Published April 13, 2012, 06:24 AM

Black bears remembered

The first black bear I ever saw was in Yellowstone National Park when I was 11 years old. I still remember it — a bear sitting on its haunches while a brainless father was trying to capture a photograph of his toddler daughter waving a stick at the bear … definitely not a good way to behave around a bear.

By: Bernie Kuntz, The Jamestown Sun

The first black bear I ever saw was in Yellowstone National Park when I was 11 years old. I still remember it — a bear sitting on its haunches while a brainless father was trying to capture a photograph of his toddler daughter waving a stick at the bear … definitely not a good way to behave around a bear.

It wasn’t until 1973 that I hunted black bears. Jake and I went on that trip together to the Selkirk and Purcell Mountains of the West Kootenay in British Columbia. It was a marvelous hunt where we each took a grizzly bear, I shot two black bears, and Jake took a big bear with a 300-yard shot that I still remember. Earlier, I almost had a shot at a big brown-colored bear but there was a snag in the way, I held my fire and never saw the bear again.

A couple times over the next four decades I glassed the “greenup” line during the spring, more as a chance to get out in the field than anything. I never have shot another black bear. But I have seen many — one time a bear ran across the trail while I was hunting elk in the Winegar Hole Wilderness in northwest Wyoming.

I saw bears from my small tent while backpacking alone in the Great Bear Wilderness, and on the shores of lakes in Saskatchewan. Several times I have seen bears in camp, and a couple years ago in Canada I noticed the door to the cabin next to mine banged up and the window missing. The camp owner told me that some fools from a previous fishing party left a package of bacon on the table, a black bear smelled it and wrecked the cabin door to get at the bacon!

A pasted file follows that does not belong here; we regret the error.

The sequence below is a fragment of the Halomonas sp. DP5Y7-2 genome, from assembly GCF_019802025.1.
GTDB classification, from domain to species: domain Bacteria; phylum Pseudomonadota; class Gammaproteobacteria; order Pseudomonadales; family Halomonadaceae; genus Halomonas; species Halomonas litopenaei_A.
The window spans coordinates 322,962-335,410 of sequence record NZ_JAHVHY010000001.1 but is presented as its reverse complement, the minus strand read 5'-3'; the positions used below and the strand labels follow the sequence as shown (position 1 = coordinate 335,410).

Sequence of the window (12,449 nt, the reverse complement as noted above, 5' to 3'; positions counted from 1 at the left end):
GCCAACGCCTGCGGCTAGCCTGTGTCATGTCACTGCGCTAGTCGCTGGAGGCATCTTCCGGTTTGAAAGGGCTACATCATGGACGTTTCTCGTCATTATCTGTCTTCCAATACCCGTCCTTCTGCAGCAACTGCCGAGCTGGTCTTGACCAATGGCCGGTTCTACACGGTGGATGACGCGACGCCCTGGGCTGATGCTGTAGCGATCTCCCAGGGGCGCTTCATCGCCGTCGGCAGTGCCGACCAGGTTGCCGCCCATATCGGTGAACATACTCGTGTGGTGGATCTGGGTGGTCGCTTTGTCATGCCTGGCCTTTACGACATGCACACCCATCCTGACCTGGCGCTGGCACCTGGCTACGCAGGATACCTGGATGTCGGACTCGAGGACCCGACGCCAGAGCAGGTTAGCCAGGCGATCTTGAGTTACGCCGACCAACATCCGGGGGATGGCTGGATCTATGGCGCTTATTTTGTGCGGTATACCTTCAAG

One time many years ago Laurie and I backpacked into the upper Sun River country in Montana. We were hiking on a trail when a black bear suddenly leaped from tall grass a short distance from me, ran about 40 yards, then began grazing as if nothing had happened. I was carrying a .357 Magnum revolver, but can assure you that if the bear had been intent on attacking me, I never could have cleared leather. It happened that quickly.

On that same trip we watched a big brown-colored bear wade across the river. (Laurie, who is afraid of bears, was not happy about their presence.)

One time in the Kuskokwim country in Alaska my partners and I killed two caribou bulls. We packed the quarters back to camp, put them into bug-proof game bags and stowed them a couple hundred yards from camp. There wasn’t a tree within two miles where we could hang the bags. Every night black bears would raid our meat bags. We’d move the bags the next day but once again they’d locate them. The bears got as much meat as we did on that trip.

Black bears are highly adaptable creatures that live from Florida to Maine and across the Great Lakes states, and in the West from Old Mexico northward throughout the Rockies, and from northern California up the coast to interior Alaska, and across much of Canada in the forests of the Laurentian Shield.

When I lived in Juneau, it was common to see black bears wander right into town, and in my present home in Bozeman, black bears come into town every fall, foraging before they go into hibernation, and causing a stir among the residents.

The last black bear I saw was during a shuttle ride from a Grumman Goose floatplane to the air strip in Port Hardy, B.C. almost two years ago. A bear ran out of some willows and right into town!

Black bears never were found in the Great Plains, but where there is forest, you are likely to find them. Biologists estimate a North American black bear population of 500,000 to 600,000.

If I were planning a serious, fair chase hunt for black bears these days I would travel to Vancouver Island, B.C. or somewhere in Southeast Alaska. It is a sodden, brooding country with lush grasses, forbs, berries and five species of Pacific salmon — a virtual paradise for black bears!

Bernie Kuntz, a Jamestown native, has been an Outdoors columnist for the Sun since 1974

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